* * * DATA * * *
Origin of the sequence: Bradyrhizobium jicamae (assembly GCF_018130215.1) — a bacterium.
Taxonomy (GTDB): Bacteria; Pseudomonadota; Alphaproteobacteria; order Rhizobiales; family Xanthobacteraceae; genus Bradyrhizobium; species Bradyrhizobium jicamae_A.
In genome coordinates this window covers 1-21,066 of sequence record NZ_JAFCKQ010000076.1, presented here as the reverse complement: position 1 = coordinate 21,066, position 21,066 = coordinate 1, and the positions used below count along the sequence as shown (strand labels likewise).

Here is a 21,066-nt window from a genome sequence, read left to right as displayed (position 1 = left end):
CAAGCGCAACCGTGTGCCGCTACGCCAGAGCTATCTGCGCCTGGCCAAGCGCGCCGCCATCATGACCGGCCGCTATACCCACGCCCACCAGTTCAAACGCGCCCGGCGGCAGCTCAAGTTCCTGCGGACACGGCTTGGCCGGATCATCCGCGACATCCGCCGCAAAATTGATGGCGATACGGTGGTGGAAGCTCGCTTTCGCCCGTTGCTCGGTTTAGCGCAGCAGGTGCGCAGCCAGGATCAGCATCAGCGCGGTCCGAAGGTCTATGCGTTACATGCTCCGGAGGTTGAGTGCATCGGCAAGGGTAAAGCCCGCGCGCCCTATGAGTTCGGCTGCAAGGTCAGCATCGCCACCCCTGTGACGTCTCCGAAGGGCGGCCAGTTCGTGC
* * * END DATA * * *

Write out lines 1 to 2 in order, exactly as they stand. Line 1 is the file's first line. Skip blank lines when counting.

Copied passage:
Origin of the sequence: Bradyrhizobium jicamae (assembly GCF_018130215.1) — a bacterium.
Taxonomy (GTDB): Bacteria; Pseudomonadota; Alphaproteobacteria; order Rhizobiales; family Xanthobacteraceae; genus Bradyrhizobium; species Bradyrhizobium jicamae_A.